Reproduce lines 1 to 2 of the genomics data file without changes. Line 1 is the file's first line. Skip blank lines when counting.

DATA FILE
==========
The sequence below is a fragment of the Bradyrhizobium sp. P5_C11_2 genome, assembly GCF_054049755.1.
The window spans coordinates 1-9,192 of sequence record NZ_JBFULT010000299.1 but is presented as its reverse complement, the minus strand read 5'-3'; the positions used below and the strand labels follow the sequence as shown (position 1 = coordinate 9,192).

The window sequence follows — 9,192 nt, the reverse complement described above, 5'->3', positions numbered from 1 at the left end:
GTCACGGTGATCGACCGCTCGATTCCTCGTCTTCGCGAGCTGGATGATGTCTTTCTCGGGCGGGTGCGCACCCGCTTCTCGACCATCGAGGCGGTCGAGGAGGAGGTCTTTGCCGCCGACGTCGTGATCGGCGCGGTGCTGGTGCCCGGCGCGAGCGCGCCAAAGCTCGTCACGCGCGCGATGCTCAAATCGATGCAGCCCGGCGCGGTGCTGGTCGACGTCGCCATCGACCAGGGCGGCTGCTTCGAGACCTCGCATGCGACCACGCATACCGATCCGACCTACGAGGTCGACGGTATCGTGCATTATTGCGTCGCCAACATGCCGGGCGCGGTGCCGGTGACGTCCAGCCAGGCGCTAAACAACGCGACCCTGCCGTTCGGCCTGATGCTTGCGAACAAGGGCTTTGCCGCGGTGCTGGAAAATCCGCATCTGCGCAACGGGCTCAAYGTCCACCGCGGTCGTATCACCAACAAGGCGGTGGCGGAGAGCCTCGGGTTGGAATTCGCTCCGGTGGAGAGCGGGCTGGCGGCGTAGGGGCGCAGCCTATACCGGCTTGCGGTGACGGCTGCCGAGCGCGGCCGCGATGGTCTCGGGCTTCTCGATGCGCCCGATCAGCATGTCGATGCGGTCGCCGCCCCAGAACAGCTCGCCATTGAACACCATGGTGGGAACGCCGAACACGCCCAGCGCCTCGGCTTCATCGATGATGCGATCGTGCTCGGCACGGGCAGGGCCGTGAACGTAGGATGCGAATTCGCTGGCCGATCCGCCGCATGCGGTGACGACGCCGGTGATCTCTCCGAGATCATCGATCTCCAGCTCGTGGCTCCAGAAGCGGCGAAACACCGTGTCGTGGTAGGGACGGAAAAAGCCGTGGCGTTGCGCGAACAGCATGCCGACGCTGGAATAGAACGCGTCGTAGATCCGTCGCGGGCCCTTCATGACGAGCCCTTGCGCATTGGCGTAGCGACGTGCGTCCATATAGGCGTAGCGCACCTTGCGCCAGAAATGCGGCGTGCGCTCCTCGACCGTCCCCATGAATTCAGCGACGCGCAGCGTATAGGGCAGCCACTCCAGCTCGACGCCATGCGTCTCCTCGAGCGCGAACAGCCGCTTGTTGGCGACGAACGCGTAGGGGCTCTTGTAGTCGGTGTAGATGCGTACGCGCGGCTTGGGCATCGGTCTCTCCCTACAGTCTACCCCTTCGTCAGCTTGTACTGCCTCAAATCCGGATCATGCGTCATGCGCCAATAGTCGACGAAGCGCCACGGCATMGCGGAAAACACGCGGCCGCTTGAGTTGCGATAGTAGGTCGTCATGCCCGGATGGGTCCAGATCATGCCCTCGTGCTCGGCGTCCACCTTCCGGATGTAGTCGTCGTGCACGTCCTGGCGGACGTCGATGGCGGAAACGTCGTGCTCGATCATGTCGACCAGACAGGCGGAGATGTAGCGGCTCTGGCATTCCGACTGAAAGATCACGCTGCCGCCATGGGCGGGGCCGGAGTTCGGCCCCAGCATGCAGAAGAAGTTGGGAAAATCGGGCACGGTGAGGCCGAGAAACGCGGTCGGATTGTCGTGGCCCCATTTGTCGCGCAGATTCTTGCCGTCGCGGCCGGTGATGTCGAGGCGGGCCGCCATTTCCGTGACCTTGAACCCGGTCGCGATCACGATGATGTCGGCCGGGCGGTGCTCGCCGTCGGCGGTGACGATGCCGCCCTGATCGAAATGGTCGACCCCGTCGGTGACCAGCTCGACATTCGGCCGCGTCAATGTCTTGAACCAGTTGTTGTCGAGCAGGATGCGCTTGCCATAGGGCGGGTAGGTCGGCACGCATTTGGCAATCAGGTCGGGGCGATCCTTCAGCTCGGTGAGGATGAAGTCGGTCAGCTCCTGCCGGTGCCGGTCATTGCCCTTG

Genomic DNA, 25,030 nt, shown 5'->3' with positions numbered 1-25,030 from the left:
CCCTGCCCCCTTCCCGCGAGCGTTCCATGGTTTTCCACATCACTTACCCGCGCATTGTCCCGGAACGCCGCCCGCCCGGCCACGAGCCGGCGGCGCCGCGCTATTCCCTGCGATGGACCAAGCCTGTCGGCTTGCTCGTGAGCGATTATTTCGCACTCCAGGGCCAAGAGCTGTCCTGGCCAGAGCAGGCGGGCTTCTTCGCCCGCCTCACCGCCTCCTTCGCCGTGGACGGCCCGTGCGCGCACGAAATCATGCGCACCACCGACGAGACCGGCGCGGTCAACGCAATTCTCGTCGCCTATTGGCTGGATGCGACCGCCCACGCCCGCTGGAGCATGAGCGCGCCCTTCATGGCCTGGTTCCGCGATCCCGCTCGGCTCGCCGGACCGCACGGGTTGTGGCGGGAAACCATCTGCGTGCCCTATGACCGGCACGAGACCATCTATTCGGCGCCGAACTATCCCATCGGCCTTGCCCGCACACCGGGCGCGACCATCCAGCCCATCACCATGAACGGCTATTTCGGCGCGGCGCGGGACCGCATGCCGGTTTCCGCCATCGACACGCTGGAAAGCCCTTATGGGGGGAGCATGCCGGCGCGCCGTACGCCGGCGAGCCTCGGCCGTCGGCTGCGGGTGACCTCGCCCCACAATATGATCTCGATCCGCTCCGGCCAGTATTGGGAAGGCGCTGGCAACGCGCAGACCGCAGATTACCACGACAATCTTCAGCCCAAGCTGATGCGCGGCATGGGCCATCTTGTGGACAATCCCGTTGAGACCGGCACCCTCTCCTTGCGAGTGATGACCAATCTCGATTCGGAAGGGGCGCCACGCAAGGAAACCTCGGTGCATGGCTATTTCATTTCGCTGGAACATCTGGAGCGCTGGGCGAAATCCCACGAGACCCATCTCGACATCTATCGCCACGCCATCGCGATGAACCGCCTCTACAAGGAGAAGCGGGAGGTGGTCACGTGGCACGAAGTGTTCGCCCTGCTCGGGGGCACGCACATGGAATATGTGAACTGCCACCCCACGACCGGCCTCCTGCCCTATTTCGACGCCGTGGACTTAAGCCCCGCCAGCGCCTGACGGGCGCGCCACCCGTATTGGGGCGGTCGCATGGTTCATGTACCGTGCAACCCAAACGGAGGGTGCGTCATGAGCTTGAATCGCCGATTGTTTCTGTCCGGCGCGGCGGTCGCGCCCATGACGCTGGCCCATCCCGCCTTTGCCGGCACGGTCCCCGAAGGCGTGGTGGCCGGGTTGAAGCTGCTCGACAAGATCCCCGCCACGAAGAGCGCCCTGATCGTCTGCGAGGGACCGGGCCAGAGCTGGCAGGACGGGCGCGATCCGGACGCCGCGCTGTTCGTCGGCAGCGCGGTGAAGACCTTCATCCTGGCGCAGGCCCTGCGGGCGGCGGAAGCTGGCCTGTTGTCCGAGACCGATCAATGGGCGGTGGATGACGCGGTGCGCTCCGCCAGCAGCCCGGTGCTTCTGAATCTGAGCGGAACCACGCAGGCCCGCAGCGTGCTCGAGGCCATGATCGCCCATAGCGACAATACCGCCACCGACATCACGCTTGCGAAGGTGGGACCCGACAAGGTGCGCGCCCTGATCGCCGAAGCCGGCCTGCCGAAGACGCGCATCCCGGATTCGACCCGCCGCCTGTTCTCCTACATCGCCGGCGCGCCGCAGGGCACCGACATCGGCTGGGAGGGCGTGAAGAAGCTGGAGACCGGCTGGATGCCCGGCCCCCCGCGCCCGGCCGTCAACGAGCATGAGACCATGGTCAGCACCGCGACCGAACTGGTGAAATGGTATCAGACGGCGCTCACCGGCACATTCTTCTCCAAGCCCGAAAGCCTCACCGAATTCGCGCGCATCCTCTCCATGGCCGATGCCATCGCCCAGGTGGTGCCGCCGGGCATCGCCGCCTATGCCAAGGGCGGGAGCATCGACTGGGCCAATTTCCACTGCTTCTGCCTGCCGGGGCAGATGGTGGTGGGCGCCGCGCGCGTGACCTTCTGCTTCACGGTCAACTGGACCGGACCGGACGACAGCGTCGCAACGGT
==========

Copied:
The sequence below is a fragment of the Bradyrhizobium sp. P5_C11_2 genome, assembly GCF_054049755.1.
The window spans coordinates 1-9,192 of sequence record NZ_JBFULT010000299.1 but is presented as its reverse complement, the minus strand read 5'-3'; the positions used below and the strand labels follow the sequence as shown (position 1 = coordinate 9,192).